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Mobile phone industry veteran: ”Nokia should have made phones for all operating systems”

Jorma U. Nieminen - who's been in the business since phones weighed five kilos - says he can't understand why the telecoms giant didn't capitalise on its position at the head of the market.

Jorma U. Nieminen. Image: Yle

“Why on earth did Nokia decide only to work with one operating system?” Nieminen wonders. “They were the world’s largest manufacturer, so the natural decision would have been that of course we’ll make all the systems. The company’s organised in such a way that it would have been possible,” he adds.

After heading Nokia’s mobile phone section during the 80s, Nieminen and two colleagues decided to start their own company, Benefon, in 1988. The success and subsequent downhill chute of his own firm – ending in a foreign buy-out – follows a very similar trajectory to his former employer.

Floating out of control

Nieminen says his own troubles began with Benefon’s stock market flotation. “It was a mistake, because it diverted our – and especially the management’s –  attention onto things that didn’t have much to do with the business,” he admits.

Licence fees for the major GSM patents brought another blow, imposing prohibitive costs on smaller companies. “The EU made a mistake in approving those fees,” Nieminen says, “as it shut off small corporations from the successes of the GSM market. Among other costs, we had to pay 5 to 8 per cent royalties on all GSM phones that we manufactured.”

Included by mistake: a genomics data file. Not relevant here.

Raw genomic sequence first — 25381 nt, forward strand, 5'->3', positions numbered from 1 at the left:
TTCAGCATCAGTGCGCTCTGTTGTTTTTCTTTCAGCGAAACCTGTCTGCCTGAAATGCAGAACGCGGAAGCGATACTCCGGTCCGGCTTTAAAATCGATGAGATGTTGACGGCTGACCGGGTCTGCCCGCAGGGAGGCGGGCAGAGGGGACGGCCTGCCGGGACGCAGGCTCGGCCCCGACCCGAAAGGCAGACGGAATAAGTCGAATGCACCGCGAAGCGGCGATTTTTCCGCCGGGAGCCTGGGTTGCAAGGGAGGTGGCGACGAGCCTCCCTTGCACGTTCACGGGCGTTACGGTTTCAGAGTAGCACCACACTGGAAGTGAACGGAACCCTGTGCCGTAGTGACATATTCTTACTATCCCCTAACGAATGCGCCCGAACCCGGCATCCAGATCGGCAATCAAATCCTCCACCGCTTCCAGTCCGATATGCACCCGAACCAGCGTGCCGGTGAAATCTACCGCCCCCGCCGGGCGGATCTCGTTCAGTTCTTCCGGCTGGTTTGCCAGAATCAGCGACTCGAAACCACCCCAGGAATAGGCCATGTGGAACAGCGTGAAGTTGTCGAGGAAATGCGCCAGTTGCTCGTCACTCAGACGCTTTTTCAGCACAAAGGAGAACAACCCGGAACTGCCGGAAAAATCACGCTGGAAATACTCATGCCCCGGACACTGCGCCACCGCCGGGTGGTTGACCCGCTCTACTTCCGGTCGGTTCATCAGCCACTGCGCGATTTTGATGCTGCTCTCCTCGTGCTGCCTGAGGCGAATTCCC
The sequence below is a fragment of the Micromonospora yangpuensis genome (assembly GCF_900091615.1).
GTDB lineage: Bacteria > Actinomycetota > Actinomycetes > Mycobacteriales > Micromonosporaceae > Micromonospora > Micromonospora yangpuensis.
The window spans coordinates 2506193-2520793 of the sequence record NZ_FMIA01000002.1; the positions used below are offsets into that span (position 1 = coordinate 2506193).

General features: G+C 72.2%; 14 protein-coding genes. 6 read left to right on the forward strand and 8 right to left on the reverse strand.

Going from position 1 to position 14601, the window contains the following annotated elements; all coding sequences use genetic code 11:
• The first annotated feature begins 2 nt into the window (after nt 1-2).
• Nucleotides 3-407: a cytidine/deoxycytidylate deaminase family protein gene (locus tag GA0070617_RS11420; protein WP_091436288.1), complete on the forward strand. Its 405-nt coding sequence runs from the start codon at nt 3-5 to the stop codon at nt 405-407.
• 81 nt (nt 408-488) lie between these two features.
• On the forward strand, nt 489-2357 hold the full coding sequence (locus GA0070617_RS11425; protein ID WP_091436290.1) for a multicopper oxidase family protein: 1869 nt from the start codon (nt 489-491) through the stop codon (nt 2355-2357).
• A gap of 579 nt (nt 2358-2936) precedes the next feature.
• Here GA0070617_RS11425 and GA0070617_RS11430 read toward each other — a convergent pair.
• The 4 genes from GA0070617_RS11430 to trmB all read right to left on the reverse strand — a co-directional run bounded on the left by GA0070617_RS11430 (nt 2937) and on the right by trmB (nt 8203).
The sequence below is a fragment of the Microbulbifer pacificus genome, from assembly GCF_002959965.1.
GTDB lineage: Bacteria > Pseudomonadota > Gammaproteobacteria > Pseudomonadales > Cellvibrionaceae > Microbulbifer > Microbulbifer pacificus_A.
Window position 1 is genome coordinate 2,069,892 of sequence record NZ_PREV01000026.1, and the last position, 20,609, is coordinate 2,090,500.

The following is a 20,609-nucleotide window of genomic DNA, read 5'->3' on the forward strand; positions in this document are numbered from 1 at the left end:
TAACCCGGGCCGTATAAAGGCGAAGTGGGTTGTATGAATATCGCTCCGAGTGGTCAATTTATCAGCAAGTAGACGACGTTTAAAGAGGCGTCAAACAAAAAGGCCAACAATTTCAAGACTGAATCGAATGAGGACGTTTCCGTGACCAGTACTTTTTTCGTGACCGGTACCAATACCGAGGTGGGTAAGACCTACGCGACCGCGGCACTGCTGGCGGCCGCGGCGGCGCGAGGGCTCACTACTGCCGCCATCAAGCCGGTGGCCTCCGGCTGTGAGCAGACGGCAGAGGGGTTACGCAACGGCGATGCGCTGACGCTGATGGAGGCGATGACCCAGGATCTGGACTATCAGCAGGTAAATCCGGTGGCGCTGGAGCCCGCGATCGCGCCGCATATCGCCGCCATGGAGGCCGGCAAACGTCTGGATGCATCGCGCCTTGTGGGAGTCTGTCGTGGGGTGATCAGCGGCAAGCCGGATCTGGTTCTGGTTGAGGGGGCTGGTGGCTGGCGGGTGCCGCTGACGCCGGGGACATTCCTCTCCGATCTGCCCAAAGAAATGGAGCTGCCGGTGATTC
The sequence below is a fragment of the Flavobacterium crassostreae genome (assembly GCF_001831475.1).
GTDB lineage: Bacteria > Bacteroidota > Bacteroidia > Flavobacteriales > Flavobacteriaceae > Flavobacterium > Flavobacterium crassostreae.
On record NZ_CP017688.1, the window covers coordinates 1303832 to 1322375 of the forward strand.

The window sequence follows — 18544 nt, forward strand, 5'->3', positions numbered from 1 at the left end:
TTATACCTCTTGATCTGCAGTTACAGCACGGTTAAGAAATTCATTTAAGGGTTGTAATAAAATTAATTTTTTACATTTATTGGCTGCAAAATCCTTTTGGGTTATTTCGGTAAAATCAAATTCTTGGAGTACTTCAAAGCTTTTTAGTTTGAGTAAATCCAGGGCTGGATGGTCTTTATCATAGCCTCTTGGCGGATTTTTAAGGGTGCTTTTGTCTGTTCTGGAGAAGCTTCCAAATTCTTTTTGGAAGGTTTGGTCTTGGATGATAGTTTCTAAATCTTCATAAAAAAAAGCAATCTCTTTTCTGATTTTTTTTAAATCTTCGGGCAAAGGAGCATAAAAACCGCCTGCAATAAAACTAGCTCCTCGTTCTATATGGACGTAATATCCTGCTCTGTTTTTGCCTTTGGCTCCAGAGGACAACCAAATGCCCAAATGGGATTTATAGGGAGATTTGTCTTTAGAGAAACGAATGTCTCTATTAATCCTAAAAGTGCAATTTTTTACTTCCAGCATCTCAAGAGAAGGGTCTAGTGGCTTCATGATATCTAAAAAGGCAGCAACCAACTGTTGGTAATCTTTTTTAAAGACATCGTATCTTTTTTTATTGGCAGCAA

Buy-out blues

After entering bankruptcy protection in 2004, Benefon managed to secure tens of millions of euros’ worth of foreign investment. The handset business was eventually acquired by GeoSolutions in 2007, who changed its name to GeoSentric. Attempts to corner the GPS-devices market brought meagre results, and the company was de-listed from the Helsinki Stock Exchange two weeks ago.

However tracking devices continue to be manufactured in Salo, after the founders of Twig Com brought GeoSentric into their production lines in 2011.

Small is beautiful

Nieminen says he looks back fondly on Benefon’s achievements, including of the development of the Exion model, the world’s smallest, which Nieminen says came far too late to the market. The company's second world record came in the late 1990s when they produced a GSM phone complete with map software and GPS. “It was the first of its kind in the world, that we knew of,” Nieminen says.

Born in 1942, Nieminen says his entrepreneurial years are behind him, though he says he continues to hold all the shares in Benefon and therefore GeoSentric. But Nieminen says he’s not quite ready for retirement yet, and is currently putting the final touches to his PhD thesis at Turku School of Economics.

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